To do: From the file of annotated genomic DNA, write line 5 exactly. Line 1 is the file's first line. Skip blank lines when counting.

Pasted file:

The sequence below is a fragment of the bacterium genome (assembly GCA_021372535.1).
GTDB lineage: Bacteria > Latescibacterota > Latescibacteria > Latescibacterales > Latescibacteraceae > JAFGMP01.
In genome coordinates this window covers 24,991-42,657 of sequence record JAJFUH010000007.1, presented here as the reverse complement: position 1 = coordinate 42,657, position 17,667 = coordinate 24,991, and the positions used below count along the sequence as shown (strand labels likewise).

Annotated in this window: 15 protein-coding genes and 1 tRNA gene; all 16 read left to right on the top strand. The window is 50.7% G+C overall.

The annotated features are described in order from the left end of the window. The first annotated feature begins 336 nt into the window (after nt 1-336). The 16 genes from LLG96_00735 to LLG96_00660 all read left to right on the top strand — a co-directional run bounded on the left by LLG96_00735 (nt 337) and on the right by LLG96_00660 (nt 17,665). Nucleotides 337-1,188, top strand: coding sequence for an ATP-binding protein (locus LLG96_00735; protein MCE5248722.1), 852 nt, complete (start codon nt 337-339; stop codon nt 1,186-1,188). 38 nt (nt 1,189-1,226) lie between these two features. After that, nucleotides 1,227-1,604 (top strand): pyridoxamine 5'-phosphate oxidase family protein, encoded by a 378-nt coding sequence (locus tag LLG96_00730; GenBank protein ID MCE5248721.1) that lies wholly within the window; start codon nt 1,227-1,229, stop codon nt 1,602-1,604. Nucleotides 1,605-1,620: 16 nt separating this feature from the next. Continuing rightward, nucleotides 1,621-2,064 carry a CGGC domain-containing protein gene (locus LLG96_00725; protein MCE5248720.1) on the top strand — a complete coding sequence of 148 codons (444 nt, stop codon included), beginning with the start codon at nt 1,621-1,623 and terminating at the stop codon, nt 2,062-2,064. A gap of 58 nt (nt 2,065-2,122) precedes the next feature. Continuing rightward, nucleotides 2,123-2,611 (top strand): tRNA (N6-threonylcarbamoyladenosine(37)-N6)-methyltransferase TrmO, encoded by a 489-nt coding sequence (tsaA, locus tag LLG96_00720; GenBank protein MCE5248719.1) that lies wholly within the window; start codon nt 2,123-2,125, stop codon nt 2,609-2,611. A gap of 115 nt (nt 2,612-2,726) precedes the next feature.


The annotated features are described in order from the left end of the window. The first annotated feature begins 336 nt into the window (after nt 1-336). The 16 genes from LLG96_00735 to LLG96_00660 all read left to right on the top strand — a co-directional run bounded on the left by LLG96_00735 (nt 337) and on the right by LLG96_00660 (nt 17,665). Nucleotides 337-1,188, top strand: coding sequence for an ATP-binding protein (locus LLG96_00735; protein MCE5248722.1), 852 nt, complete (start codon nt 337-339; stop codon nt 1,186-1,188). 38 nt (nt 1,189-1,226) lie between these two features. After that, nucleotides 1,227-1,604 (top strand): pyridoxamine 5'-phosphate oxidase family protein, encoded by a 378-nt coding sequence (locus tag LLG96_00730; GenBank protein ID MCE5248721.1) that lies wholly within the window; start codon nt 1,227-1,229, stop codon nt 1,602-1,604. Nucleotides 1,605-1,620: 16 nt separating this feature from the next. Continuing rightward, nucleotides 1,621-2,064 carry a CGGC domain-containing protein gene (locus LLG96_00725; protein MCE5248720.1) on the top strand — a complete coding sequence of 148 codons (444 nt, stop codon included), beginning with the start codon at nt 1,621-1,623 and terminating at the stop codon, nt 2,062-2,064. A gap of 58 nt (nt 2,065-2,122) precedes the next feature. Continuing rightward, nucleotides 2,123-2,611 (top strand): tRNA (N6-threonylcarbamoyladenosine(37)-N6)-methyltransferase TrmO, encoded by a 489-nt coding sequence (tsaA, locus tag LLG96_00720; GenBank protein MCE5248719.1) that lies wholly within the window; start codon nt 2,123-2,125, stop codon nt 2,609-2,611. A gap of 115 nt (nt 2,612-2,726) precedes the next feature.